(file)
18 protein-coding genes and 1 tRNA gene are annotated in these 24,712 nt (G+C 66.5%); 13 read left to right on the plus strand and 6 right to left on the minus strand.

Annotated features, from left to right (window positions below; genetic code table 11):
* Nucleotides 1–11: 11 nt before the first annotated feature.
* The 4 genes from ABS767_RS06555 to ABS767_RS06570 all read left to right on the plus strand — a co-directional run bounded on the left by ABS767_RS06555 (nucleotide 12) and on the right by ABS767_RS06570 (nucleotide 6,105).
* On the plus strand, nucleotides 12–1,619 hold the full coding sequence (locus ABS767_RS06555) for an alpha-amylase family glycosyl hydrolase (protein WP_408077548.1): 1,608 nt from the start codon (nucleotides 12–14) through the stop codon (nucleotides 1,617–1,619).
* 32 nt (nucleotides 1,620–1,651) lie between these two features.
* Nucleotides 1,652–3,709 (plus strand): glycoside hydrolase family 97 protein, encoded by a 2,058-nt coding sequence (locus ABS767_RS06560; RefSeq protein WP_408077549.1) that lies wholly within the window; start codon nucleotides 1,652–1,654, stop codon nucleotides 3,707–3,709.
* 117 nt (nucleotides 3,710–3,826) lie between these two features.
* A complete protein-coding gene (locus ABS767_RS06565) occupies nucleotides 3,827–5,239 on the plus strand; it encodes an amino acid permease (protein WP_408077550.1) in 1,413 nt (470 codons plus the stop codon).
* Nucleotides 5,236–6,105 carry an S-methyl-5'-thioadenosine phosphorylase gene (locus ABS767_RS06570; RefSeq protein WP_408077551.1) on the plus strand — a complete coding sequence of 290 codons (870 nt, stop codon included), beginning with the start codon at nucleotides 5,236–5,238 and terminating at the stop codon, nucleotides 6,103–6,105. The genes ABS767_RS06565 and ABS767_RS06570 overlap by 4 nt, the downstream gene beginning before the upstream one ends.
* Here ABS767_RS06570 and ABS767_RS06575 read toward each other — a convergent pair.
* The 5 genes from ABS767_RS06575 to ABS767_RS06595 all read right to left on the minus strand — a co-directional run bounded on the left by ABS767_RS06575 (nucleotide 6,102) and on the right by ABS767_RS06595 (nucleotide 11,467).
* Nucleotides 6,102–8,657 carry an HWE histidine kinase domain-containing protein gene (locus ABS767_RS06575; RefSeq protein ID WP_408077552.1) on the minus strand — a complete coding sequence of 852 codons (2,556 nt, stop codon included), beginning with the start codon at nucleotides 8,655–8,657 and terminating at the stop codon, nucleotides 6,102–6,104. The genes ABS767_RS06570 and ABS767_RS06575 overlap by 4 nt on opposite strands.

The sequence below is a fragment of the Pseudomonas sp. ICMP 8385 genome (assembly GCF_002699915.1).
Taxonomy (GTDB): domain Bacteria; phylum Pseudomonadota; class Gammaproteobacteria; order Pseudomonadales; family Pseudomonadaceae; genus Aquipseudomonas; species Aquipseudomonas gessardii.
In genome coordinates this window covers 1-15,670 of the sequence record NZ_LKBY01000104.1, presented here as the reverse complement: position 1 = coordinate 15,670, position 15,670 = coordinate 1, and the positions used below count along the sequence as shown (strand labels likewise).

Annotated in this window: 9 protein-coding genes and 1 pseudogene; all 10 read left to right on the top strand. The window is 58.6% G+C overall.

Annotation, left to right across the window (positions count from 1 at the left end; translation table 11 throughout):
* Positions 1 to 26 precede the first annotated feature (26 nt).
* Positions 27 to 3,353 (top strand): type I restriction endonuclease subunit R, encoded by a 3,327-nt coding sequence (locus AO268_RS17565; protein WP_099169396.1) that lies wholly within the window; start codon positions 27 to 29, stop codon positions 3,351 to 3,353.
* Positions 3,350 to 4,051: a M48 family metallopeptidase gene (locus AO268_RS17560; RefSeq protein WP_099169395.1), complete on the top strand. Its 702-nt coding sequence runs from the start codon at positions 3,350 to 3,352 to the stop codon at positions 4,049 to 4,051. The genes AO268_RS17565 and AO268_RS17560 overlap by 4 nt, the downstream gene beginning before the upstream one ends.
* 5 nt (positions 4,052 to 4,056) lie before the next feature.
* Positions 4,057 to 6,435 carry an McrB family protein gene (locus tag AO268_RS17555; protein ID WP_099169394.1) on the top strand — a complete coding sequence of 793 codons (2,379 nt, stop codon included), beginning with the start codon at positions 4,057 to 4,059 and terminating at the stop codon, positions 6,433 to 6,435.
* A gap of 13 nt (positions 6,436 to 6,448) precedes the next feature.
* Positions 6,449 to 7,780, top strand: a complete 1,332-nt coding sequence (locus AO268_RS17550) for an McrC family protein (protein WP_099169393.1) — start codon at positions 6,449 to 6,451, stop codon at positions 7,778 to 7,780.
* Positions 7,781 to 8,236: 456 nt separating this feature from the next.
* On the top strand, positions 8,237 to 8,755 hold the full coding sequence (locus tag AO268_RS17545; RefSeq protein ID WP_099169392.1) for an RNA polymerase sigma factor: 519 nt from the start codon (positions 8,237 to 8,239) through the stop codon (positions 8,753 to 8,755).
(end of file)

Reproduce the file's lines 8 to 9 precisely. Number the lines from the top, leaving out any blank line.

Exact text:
* 117 nt (nucleotides 3,710–3,826) lie between these two features.
* A complete protein-coding gene (locus ABS767_RS06565) occupies nucleotides 3,827–5,239 on the plus strand; it encodes an amino acid permease (protein WP_408077550.1) in 1,413 nt (470 codons plus the stop codon).